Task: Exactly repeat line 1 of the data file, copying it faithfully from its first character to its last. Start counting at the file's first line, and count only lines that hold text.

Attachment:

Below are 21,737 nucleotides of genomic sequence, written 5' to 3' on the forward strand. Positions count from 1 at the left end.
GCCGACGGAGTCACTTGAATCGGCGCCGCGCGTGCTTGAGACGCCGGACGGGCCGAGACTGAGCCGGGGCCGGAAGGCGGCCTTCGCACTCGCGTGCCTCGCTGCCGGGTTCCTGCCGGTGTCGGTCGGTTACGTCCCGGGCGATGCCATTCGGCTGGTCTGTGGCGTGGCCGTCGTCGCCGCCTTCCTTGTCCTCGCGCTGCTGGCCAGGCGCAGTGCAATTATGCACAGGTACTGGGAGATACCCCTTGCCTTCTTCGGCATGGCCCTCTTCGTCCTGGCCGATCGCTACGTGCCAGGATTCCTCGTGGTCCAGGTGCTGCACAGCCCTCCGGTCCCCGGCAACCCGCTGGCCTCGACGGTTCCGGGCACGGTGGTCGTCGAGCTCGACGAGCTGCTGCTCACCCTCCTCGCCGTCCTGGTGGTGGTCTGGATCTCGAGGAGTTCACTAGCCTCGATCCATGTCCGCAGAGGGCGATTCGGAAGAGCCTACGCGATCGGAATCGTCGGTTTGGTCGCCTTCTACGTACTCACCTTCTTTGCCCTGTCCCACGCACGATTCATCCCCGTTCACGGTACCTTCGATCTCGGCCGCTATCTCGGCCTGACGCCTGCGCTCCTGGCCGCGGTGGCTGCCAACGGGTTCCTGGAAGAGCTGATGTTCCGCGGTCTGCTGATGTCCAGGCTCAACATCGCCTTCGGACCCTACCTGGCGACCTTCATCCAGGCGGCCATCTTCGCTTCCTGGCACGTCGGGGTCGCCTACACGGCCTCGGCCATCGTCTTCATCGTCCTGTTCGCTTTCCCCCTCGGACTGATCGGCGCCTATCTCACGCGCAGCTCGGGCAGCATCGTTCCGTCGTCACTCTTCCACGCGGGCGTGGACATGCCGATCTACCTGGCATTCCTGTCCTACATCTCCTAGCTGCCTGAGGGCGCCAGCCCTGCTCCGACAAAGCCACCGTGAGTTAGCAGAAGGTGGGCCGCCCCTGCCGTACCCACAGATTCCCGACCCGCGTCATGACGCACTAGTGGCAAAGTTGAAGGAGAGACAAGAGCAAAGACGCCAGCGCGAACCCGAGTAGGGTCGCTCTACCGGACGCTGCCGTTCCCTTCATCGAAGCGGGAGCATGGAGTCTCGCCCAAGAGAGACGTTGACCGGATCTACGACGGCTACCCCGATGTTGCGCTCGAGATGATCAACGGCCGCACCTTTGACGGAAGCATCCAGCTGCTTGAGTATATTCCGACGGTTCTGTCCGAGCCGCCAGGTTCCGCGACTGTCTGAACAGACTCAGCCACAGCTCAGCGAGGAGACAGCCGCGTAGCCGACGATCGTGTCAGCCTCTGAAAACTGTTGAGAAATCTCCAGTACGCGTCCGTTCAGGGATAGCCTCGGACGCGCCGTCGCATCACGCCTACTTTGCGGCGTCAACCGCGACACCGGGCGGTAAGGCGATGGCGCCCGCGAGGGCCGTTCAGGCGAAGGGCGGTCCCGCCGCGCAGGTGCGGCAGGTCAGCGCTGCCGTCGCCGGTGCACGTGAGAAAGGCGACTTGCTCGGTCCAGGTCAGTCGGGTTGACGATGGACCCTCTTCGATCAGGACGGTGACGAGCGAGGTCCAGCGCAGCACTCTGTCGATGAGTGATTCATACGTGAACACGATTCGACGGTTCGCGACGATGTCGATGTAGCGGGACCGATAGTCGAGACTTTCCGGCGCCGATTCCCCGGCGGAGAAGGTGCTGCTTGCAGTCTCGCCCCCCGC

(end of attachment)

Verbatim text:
Below are 21,737 nucleotides of genomic sequence, written 5' to 3' on the forward strand. Positions count from 1 at the left end.